Hajj: Chronicling the journey
Every practicing Muslim wants to perform hajj – at least once in a lifetime since it's obligatory. Those, who are eligible for performing this compulsory ritual of Islam, wait for a suitable opportunity to make this holy journey.
Like others, I have been planning for hajj as well.
The opportunity came all on a sudden. When the agency confirmed that my husband and I can perform hajj this year, I was overwhelmed and offered shukria to Allah (SWT) for giving us the opportunity.
On the day of our hajj flight, we made the intention and supplications for Umrah that would commence our journey as pilgrims (went into the state of Ihram).
After a smooth hajj flight, we reached Makkah from Jeddah airport.
We had dinner at our hotel and then made our way to Masjid Al-Haram for performing Umrah. After a 5/6-minute walk, we reached there. I had taken a lot of preparation to offer some dua when I first see the Kaaba. I entered, stood in front of Kaaba. I became speechless, was shaking and forgot everything that I had planned. I couldn't believe I was standing, facing the central point of everyday prayer. No words can describe this joy, gratefulness and excitement.
Within a few seconds, I gathered myself and offered my dua facing the Kaaba.
Then, we started Tawaf (moving in a circular motion towards one direction). I was walking with the Kaaba to my left, holding my husband's hand. What can be more beautiful than this? I offered thanks for Allah's blessings, for giving me the opportunity to have this glorious experience. Later, we performed sai.
After Umrah, people want to do as much as Tawaf, prayers, recite the Quran and zikr. I also tried my best to engage myself in these activities for the next few days until the rituals of the main hajj began.
Activities for the main part of the hajj start on the 8th day of Dhu al-Hijjah. On that day, we took Ihram again for performing the main hajj and went to Mina where we spent the night in tents – women and children in one part and men in another. This time the number of hajjis were less than half of the usual number.
The next day, we went to Arafat, which is an important part of hajj. This is where hajjis gather to pray to Allah (SWT) and ask for his mercy, forgiveness, and the strength to be guided towards a faithful life. Arafat is the place where Prophet Muhammad (PBUH) gave his last sermon to those who were present at hajj with him.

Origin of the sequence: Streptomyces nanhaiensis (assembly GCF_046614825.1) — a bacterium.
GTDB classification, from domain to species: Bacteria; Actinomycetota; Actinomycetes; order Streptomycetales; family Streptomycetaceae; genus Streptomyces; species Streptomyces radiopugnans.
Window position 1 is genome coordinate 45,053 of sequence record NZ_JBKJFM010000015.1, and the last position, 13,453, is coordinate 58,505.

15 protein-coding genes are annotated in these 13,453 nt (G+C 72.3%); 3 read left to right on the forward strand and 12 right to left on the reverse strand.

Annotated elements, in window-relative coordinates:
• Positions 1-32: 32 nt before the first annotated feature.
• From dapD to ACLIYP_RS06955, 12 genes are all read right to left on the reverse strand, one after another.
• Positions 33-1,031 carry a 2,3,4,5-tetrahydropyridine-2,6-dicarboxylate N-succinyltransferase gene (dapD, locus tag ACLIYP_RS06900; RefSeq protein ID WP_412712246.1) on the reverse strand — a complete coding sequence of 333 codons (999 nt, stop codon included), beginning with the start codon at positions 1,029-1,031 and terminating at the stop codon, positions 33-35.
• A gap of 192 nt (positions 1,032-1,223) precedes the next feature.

There was scorching heat in Arafat. We were given an air-conditioned tent to stay and make dua.
People usually raise their hands and pray in Arafat – a place where you can feel connected to God through prayers.
Pilgrims were also seen here and there around the tents separately facing the Kaaba and making dua.
After staying at Arafat till sunset, we proceeded towards Muzdalifah, an area that's about 9 kms from Arafat by bus. But unfortunately, we were lost. After being on the road for hours, we found a place in Muzdalifah to spend the night.
We slept under the open sky in Muzdalifah, placing a mat on the ground like millions of other pilgrims.
But before sleeping, we gathered small pebbles and stones that we needed for Jamarat the following day.
The next day, we left Muzdalifah after Fazr and started for Jamarat by bus where we had to throw seven stones, which is a symbolic act of stoning the devil. Then, we returned to Makkah.
On our behalf, a local bank completed Qurbani for us and after they confirmed, my husband shaved his head and left Ihram. He also trimmed my hair as part of the hajj rituals.
After a one-hour rest, we went to Masjid Al-Haram and made Tawaf and Sai again.
We returned to Mina for two days, for Jamarat, before our five-day hajj came to an end. During these rituals, we had to walk quite a bit. It is very important to stay fit when you're performing hajj.
Hajj is a spiritual journey of a lifetime. It is the most beautiful journey for establishing fraternity among people of different nationalities.
On 13th Dhu al-Hijjah, we completed the mandatory activities of hajj with the farewell Tawaf. May Allah accept our hajj.